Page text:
"I shall never repent having done what I did, nor complain about the consequences of my captivity. (17 years) If history were to repeat itself, I would choose the same path. By so doing, I know from experience that I would lose everything but HONOR."Brigadier General Tran Quang Khoi graduated from the Vietnamese National Military Academy at Da Lat in 1952, the French Cavalry School at Saumur in 1955, and the U.S. Army Armor School at Fort Knox in 1959. As senior advisor to the Vietnamese Chief of Armor, I first met him in 1966 when he deployed the ARVN 5th Cavalry to Xuan Loc. I accompanied him on several operations to reconnoiter for the impending arrival of the U.S. 11th ACR. In May of 1966, he provided his 1/5 tank troop (M41A3) for airlift to Da Nang ("When Tanks Took Wings," ARMOR, May-June 1994). In early 1970, his combined-arms Task Force 318 spearheaded the U.S./VN incursion into Cambodia, earning his Corps CG the sobriquet "The Patton of the Parrot's Beak." In November 1970, he organized and trained III Armor Brigade and commanded it in Cambodia, both before and after attending the U.S. Army Command & General Staff College at Fort Leavenworth in 1972-3. In 1971-72, I frequently met him in places like An Loc and Loc Ninh as his brigade raced between flash points in Cambodia.
Released from "Re-education Camp" after 17 years, he now resides in Springfield, VA. He is one of the finest Armor leaders I ever met; bold and daring, but not foolhardy, he knew full well how to use mobility and firepower to produce shock even in terrain like Vietnam's. He also had the imagination and flexibility to task-organize in such a way as to get the most from his available assets. Had Khoi been a tank battalion commander in Third Army during World War II, General Patton would have acknowledged two peers: Creighton Abrams and Tran Quang Khoi.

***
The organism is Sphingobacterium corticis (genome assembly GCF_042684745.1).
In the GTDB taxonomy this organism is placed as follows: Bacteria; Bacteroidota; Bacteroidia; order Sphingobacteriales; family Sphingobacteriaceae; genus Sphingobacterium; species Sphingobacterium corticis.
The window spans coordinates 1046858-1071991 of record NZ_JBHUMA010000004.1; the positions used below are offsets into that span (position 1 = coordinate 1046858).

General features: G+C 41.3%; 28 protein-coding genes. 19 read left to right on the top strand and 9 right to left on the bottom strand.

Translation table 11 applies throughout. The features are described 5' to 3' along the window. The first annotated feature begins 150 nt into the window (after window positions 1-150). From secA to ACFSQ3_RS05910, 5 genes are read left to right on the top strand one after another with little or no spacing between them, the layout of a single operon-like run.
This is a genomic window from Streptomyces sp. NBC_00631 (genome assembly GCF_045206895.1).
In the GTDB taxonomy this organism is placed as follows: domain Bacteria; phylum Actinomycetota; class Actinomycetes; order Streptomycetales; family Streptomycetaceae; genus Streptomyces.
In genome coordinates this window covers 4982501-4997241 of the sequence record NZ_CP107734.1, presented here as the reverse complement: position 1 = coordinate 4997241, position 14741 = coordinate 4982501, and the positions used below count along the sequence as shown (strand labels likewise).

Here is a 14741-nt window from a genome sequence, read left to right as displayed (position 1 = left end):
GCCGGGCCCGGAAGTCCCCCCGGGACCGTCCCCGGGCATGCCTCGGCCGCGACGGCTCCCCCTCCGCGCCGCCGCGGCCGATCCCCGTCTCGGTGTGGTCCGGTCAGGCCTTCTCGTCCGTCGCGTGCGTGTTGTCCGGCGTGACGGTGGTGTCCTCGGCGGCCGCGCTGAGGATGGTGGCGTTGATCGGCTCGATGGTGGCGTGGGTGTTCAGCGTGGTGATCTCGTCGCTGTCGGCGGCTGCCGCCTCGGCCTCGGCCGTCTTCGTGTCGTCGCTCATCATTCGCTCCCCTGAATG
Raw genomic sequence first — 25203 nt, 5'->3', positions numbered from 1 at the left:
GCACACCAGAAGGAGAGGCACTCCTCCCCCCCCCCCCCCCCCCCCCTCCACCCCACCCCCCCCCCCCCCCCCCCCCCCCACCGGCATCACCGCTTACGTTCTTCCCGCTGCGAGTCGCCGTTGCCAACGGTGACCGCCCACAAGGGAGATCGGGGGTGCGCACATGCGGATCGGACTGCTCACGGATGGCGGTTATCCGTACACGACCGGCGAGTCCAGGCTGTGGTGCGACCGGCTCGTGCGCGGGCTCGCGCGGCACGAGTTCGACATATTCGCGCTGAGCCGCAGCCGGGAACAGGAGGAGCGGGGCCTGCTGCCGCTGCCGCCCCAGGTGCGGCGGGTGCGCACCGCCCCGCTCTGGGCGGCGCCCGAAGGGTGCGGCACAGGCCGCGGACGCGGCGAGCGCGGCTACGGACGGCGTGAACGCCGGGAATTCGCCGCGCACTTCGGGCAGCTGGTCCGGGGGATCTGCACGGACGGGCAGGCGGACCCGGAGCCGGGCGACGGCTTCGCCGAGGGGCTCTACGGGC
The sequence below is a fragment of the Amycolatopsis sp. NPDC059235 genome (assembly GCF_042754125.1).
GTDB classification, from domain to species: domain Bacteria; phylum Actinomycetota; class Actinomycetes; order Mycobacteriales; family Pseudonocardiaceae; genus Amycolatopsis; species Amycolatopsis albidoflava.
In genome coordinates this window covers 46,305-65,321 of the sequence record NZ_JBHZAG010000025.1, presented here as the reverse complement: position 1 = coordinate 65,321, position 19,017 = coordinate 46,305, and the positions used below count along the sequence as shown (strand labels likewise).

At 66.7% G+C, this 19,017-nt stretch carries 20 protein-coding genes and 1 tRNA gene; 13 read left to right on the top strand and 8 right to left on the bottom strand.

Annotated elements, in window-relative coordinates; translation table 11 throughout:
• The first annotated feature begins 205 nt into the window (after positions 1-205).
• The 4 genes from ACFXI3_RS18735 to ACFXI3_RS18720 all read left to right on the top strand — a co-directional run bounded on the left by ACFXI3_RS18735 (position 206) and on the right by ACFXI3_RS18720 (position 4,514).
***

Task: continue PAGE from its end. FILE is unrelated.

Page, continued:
RAYMOND R. BATTREALL COLONEL Armor (Ret)
At the end of Vietnam War, the ARVN fought the war alone at the most difficult situation due to short supplies in logistics and the US military disengagement; however the ARVN III Armor Brigade and the Assault Task Force (ATF) unit of the III Corps had mounted the last major military offensive, relieving successfully the siege of Duc Hue camp, annihilating the 5th Division of North Vietnamese Communist regular army in such a lightning, daring tactics. Unfortunately, this classic epic battle seemed to get lost in the political fog of phony Paris agreement at that time. The below article by Brigadier General Tran Quang Khoi will recall a humble part of that magnificent event.
By Brigadier General Tran Quang Khoi, ARVN
During the final days of the Vietnam War, I commanded the ARVN III Armor Brigade and III Corps Assault Task Force (ATF) throughout III Corps Tactical Zone and in defense of the City of Bien Hoa against the final Communist offensive in South Vietnam. For twenty years since the fall of South Vietnam on 30 April 1975, I have read many articles by both Communist and Free-World writers. Many of them are ambiguous or inexact, especially when referring to actions east of and in Bien Hoa. Some even distort the truth and wound the honor of III Armor Brigade/III Corps ATF, so I have an obligation to both the living and the dead to correct the record so as not to be ungrateful to the heroes who willingly followed me and fought to the very last minute of the war.